My husband and I are epic road trip royalty. We drive cross country all the time traveling from theatre to theatre. We go eighteen hours a day listening to Harry Potter books on tape and eating huge amounts of gummy bears. It’s not that things always go right. They frequently go wrong, but as we have survived breakdowns, getting lost, and the state of Texas, I consider us winners.
We weren’t always great at cross country drives. It did take some practice. And there was a bit of a learning curve. Our first time driving from Florida to Arizona on I-10, we thought we knew it all. We had the car packed up to the gills, but seeing out the back window is a luxury we gave up on a long time ago. Everything went really well until we hit the swamps of Louisiana.
As we began driving over bridge after bridge, marveling at how very close to the water our car was, people started honking at us. We were going the speed limit, but they kept honking. And making strange hand gestures. I couldn’t figure out why they were being so rude. I had friends from Louisiana, and they were always nice people. Why was the road suddenly littered with meanies honking endlessly for no good reason? And then someone held up a sign in their window: “Your trunk is open!” Well, poop.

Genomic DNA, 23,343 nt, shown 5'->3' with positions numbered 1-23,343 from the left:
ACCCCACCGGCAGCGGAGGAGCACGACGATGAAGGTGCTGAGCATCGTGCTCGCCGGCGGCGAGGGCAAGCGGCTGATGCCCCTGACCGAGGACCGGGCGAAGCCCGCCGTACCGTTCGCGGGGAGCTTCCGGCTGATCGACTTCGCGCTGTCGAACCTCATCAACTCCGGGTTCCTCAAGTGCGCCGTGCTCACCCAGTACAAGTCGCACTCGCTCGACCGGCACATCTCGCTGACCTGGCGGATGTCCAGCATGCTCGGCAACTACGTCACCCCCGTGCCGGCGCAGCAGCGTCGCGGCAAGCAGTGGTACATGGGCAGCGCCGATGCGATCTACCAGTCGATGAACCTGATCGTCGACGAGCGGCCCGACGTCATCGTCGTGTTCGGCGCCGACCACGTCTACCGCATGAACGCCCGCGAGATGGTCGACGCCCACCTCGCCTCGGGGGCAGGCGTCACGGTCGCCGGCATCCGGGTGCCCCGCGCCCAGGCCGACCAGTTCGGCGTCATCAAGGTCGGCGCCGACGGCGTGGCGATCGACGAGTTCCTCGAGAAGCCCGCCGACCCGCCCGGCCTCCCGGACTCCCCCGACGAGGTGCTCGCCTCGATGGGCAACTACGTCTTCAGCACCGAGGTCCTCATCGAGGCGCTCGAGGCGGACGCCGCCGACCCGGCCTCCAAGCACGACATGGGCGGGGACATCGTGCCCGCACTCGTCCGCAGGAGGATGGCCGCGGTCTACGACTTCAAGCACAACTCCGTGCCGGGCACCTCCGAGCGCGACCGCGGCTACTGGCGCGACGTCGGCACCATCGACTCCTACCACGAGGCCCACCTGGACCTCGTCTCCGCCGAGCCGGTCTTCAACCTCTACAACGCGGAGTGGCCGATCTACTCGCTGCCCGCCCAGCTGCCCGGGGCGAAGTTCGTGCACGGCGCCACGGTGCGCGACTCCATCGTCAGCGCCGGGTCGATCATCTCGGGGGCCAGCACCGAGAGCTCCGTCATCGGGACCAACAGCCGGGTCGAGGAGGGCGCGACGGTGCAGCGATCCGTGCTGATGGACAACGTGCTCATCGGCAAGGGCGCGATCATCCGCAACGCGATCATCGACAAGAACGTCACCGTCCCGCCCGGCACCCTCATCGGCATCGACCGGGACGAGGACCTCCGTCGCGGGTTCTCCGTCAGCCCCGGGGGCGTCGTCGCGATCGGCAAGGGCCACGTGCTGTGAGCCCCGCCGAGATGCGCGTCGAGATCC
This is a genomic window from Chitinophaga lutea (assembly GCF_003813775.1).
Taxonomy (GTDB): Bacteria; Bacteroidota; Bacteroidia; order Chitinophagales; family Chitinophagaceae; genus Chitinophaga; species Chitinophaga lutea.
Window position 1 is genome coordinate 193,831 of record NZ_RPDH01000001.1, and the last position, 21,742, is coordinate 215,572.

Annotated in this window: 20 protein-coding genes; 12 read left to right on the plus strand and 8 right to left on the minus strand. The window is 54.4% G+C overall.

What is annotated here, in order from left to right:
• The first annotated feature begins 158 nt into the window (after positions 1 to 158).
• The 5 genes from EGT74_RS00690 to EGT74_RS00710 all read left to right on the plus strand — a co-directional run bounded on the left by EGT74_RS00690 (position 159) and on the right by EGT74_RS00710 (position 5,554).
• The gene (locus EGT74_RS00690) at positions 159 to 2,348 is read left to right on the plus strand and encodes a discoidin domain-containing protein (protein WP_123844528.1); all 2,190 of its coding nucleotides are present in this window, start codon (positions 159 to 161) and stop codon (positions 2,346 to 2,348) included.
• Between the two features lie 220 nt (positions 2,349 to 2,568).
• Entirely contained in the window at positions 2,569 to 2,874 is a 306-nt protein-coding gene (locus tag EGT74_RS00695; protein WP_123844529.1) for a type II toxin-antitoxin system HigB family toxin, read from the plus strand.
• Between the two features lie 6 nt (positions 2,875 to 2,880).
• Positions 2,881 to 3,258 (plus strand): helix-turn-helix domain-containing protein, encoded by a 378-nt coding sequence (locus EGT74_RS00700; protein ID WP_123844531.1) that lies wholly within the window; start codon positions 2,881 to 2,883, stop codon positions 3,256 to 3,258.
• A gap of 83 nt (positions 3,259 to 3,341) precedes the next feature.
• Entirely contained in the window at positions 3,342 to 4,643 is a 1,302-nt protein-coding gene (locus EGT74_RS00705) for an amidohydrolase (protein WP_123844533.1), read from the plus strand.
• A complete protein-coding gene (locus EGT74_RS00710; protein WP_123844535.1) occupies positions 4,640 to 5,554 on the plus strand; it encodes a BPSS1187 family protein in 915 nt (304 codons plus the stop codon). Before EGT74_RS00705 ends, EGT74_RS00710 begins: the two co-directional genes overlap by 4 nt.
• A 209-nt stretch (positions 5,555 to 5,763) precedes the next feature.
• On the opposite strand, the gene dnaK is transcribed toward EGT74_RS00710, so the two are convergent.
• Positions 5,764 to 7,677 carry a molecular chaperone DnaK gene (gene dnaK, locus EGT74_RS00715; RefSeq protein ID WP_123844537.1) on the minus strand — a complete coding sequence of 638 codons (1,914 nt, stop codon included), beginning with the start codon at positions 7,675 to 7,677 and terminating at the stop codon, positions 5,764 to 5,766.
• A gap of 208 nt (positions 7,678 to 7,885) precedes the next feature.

We pulled over, and sure enough, our trunk was wide open. We hadn’t been able to see it since the back window was blocked. Apparently, we have a nice little thing in our trunk so you can break out if you’re kidnapped by the mob. My shoes apparently thought their lives were in danger and tried to break free. One hiking boot and one tap shoe were lost in a misguided bid for freedom. It was pretty funny except that we were driving to Arizona to open a show where I really needed my tap shoes. One emergency shoe order later, the damage was repaired.
We now drive with a “just in case” bungee cord on the trunk, though it’s never popped open since. I suppose that tap shoe just really wanted out. I still think of that tap shoe sometimes. In my mind, it was eaten by an alligator. The shoe now travels the swamp seeing all the things a bayou has to offer. And someday when the gator dies, its stomach will be cut open, and someone will find a lone teletone tap and wonder about its great adventure.